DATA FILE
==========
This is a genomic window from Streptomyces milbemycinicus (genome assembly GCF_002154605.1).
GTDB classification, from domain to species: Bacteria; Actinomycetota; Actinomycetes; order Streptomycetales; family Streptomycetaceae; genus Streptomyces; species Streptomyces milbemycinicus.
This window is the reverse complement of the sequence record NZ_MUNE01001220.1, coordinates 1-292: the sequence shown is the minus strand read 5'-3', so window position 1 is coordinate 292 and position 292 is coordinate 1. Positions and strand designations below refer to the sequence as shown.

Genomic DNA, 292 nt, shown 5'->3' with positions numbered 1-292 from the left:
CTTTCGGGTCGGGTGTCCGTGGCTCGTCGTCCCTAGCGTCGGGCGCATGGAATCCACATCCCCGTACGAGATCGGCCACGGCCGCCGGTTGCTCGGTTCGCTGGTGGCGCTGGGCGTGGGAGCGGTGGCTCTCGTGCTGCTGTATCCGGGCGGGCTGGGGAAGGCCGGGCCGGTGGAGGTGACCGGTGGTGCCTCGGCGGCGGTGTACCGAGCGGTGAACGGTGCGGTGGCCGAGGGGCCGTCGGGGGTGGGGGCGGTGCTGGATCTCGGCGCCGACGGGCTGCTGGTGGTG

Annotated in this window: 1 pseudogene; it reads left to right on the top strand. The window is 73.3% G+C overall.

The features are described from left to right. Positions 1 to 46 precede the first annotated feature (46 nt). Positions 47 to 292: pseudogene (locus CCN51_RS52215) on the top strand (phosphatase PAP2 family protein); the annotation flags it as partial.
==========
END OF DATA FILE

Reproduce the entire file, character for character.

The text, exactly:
This is a genomic window from Streptomyces milbemycinicus (genome assembly GCF_002154605.1).
GTDB classification, from domain to species: Bacteria; Actinomycetota; Actinomycetes; order Streptomycetales; family Streptomycetaceae; genus Streptomyces; species Streptomyces milbemycinicus.
This window is the reverse complement of the sequence record NZ_MUNE01001220.1, coordinates 1-292: the sequence shown is the minus strand read 5'-3', so window position 1 is coordinate 292 and position 292 is coordinate 1. Positions and strand designations below refer to the sequence as shown.

Genomic DNA, 292 nt, shown 5'->3' with positions numbered 1-292 from the left:
CTTTCGGGTCGGGTGTCCGTGGCTCGTCGTCCCTAGCGTCGGGCGCATGGAATCCACATCCCCGTACGAGATCGGCCACGGCCGCCGGTTGCTCGGTTCGCTGGTGGCGCTGGGCGTGGGAGCGGTGGCTCTCGTGCTGCTGTATCCGGGCGGGCTGGGGAAGGCCGGGCCGGTGGAGGTGACCGGTGGTGCCTCGGCGGCGGTGTACCGAGCGGTGAACGGTGCGGTGGCCGAGGGGCCGTCGGGGGTGGGGGCGGTGCTGGATCTCGGCGCCGACGGGCTGCTGGTGGTG

Annotated in this window: 1 pseudogene; it reads left to right on the top strand. The window is 73.3% G+C overall.

The features are described from left to right. Positions 1 to 46 precede the first annotated feature (46 nt). Positions 47 to 292: pseudogene (locus CCN51_RS52215) on the top strand (phosphatase PAP2 family protein); the annotation flags it as partial.